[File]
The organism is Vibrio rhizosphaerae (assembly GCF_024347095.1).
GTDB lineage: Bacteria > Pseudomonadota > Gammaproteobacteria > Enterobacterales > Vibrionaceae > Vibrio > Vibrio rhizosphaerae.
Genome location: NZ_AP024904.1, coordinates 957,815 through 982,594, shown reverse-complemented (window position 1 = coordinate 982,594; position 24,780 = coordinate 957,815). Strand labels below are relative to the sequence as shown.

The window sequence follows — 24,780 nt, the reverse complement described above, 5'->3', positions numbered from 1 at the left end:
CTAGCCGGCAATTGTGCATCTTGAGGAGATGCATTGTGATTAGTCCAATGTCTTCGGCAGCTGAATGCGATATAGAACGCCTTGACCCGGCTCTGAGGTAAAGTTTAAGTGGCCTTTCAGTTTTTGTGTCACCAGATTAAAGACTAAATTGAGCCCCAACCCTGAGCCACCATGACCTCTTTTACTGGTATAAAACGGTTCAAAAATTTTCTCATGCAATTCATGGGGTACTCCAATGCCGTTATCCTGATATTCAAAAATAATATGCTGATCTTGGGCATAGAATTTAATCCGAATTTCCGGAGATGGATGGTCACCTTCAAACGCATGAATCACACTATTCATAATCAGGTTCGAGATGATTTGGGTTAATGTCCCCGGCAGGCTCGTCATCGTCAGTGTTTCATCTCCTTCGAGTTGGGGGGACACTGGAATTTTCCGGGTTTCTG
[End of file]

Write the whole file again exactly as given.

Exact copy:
The organism is Vibrio rhizosphaerae (assembly GCF_024347095.1).
GTDB lineage: Bacteria > Pseudomonadota > Gammaproteobacteria > Enterobacterales > Vibrionaceae > Vibrio > Vibrio rhizosphaerae.
Genome location: NZ_AP024904.1, coordinates 957,815 through 982,594, shown reverse-complemented (window position 1 = coordinate 982,594; position 24,780 = coordinate 957,815). Strand labels below are relative to the sequence as shown.

The window sequence follows — 24,780 nt, the reverse complement described above, 5'->3', positions numbered from 1 at the left end:
CTAGCCGGCAATTGTGCATCTTGAGGAGATGCATTGTGATTAGTCCAATGTCTTCGGCAGCTGAATGCGATATAGAACGCCTTGACCCGGCTCTGAGGTAAAGTTTAAGTGGCCTTTCAGTTTTTGTGTCACCAGATTAAAGACTAAATTGAGCCCCAACCCTGAGCCACCATGACCTCTTTTACTGGTATAAAACGGTTCAAAAATTTTCTCATGCAATTCATGGGGTACTCCAATGCCGTTATCCTGATATTCAAAAATAATATGCTGATCTTGGGCATAGAATTTAATCCGAATTTCCGGAGATGGATGGTCACCTTCAAACGCATGAATCACACTATTCATAATCAGGTTCGAGATGATTTGGGTTAATGTCCCCGGCAGGCTCGTCATCGTCAGTGTTTCATCTCCTTCGAGTTGGGGGGACACTGGAATTTTCCGGGTTTCTG